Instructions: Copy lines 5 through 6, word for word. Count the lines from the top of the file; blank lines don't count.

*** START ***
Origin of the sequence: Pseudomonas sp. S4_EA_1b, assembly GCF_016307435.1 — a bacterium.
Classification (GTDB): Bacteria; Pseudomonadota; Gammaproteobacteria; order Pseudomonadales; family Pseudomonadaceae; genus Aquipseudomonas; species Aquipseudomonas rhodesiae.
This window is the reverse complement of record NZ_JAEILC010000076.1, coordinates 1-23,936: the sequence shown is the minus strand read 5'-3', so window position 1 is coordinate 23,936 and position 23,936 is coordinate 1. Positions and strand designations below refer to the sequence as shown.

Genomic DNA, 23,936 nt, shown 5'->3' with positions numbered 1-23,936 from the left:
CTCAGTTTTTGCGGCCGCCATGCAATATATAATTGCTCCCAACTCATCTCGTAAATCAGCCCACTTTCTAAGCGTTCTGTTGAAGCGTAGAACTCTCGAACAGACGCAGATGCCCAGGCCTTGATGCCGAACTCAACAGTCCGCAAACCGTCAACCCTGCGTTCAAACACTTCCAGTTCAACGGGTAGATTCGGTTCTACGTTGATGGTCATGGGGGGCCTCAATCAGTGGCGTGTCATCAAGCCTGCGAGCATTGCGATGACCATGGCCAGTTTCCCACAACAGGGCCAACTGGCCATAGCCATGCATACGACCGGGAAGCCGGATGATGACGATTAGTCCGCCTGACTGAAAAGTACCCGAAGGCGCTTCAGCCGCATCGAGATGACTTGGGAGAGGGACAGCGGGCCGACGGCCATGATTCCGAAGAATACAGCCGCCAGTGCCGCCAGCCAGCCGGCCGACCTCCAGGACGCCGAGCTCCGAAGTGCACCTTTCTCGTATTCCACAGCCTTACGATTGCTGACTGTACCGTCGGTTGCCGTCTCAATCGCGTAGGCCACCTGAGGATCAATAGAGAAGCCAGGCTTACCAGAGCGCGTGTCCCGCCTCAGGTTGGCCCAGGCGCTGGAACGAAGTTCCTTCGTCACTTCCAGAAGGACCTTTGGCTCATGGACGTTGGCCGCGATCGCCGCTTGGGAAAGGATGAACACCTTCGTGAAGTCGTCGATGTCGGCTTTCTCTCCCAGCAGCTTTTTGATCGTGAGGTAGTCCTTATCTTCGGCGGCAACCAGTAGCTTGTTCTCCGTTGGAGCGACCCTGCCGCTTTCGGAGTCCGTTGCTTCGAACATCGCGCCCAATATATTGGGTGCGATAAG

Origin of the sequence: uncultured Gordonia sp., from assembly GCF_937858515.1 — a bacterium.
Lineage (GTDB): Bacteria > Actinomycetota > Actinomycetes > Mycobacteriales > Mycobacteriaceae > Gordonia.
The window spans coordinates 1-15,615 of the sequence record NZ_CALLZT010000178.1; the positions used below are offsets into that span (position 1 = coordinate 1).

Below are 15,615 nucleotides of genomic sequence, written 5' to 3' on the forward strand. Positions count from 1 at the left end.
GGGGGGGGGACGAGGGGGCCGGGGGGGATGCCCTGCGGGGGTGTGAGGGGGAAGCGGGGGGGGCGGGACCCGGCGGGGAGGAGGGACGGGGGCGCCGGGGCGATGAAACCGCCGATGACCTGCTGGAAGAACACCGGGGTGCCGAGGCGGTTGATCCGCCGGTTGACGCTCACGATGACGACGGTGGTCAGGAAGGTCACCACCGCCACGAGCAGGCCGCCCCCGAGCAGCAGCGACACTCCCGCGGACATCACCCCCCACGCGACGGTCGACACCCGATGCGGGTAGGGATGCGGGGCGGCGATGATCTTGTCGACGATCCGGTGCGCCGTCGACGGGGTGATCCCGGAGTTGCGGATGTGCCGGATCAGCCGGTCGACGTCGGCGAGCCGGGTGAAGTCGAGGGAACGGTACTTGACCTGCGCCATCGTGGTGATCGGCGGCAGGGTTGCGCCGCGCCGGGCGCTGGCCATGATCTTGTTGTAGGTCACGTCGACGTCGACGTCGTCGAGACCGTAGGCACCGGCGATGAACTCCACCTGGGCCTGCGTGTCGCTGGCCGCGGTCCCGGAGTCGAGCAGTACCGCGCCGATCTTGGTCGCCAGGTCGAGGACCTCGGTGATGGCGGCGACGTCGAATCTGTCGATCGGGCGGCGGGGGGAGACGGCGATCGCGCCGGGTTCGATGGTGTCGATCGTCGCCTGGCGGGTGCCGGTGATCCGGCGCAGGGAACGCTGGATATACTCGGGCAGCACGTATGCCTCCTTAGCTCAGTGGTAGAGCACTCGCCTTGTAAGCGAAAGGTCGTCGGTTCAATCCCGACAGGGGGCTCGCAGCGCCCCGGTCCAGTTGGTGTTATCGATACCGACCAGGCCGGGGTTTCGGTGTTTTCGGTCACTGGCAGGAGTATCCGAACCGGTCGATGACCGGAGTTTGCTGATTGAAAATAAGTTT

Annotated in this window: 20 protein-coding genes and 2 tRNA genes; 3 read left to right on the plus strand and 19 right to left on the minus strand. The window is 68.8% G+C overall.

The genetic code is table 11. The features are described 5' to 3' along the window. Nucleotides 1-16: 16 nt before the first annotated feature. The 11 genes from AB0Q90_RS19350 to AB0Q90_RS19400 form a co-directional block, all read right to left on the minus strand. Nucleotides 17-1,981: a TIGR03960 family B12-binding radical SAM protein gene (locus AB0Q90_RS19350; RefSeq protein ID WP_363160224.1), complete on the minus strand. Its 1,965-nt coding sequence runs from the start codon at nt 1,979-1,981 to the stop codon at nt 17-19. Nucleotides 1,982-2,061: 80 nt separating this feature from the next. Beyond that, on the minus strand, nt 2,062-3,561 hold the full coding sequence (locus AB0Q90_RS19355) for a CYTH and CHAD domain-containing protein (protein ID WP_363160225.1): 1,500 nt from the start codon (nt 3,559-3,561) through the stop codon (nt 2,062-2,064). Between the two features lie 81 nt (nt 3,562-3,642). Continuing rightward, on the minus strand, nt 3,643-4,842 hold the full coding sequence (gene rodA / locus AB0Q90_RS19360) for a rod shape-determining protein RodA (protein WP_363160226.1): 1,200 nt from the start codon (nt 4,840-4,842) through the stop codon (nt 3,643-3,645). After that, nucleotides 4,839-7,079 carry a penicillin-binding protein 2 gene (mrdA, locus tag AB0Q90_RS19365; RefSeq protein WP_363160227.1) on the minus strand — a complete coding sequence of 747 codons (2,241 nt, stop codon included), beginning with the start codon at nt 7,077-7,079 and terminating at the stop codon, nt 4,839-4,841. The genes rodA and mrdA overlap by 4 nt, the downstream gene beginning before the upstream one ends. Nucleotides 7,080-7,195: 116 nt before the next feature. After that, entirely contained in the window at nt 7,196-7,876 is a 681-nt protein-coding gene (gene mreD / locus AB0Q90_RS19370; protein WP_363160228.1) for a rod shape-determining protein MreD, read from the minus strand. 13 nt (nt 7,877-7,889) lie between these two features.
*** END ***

CTCAGTTTTTGCGGCCGCCATGCAATATATAATTGCTCCCAACTCATCTCGTAAATCAGCCCACTTTCTAAGCGTTCTGTTGAAGCGTAGAACTCTCGAACAGACGCAGATGCCCAGGCCTTGATGCCGAACTCAACAGTCCGCAAACCGTCAACCCTGCGTTCAAACACTTCCAGTTCAACGGGTAGATTCGGTTCTACGTTGATGGTCATGGGGGGCCTCAATCAGTGGCGTGTCATCAAGCCTGCGAGCATTGCGATGACCATGGCCAGTTTCCCACAACAGGGCCAACTGGCCATAGCCATGCATACGACCGGGAAGCCGGATGATGACGATTAGTCCGCCTGACTGAAAAGTACCCGAAGGCGCTTCAGCCGCATCGAGATGACTTGGGAGAGGGACAGCGGGCCGACGGCCATGATTCCGAAGAATACAGCCGCCAGTGCCGCCAGCCAGCCGGCCGACCTCCAGGACGCCGAGCTCCGAAGTGCACCTTTCTCGTATTCCACAGCCTTACGATTGCTGACTGTACCGTCGGTTGCCGTCTCAATCGCGTAGGCCACCTGAGGATCAATAGAGAAGCCAGGCTTACCAGAGCGCGTGTCCCGCCTCAGGTTGGCCCAGGCGCTGGAACGAAGTTCCTTCGTCACTTCCAGAAGGACCTTTGGCTCATGGACGTTGGCCGCGATCGCCGCTTGGGAAAGGATGAACACCTTCGTGAAGTCGTCGATGTCGGCTTTCTCTCCCAGCAGCTTTTTGATCGTGAGGTAGTCCTTATCTTCGGCGGCAACCAGTAGCTTGTTCTCCGTTGGAGCGACCCTGCCGCTTTCGGAGTCCGTTGCTTCGAACATCGCGCCCAATATATTGGGTGCGATAAG

Origin of the sequence: uncultured Gordonia sp., from assembly GCF_937858515.1 — a bacterium.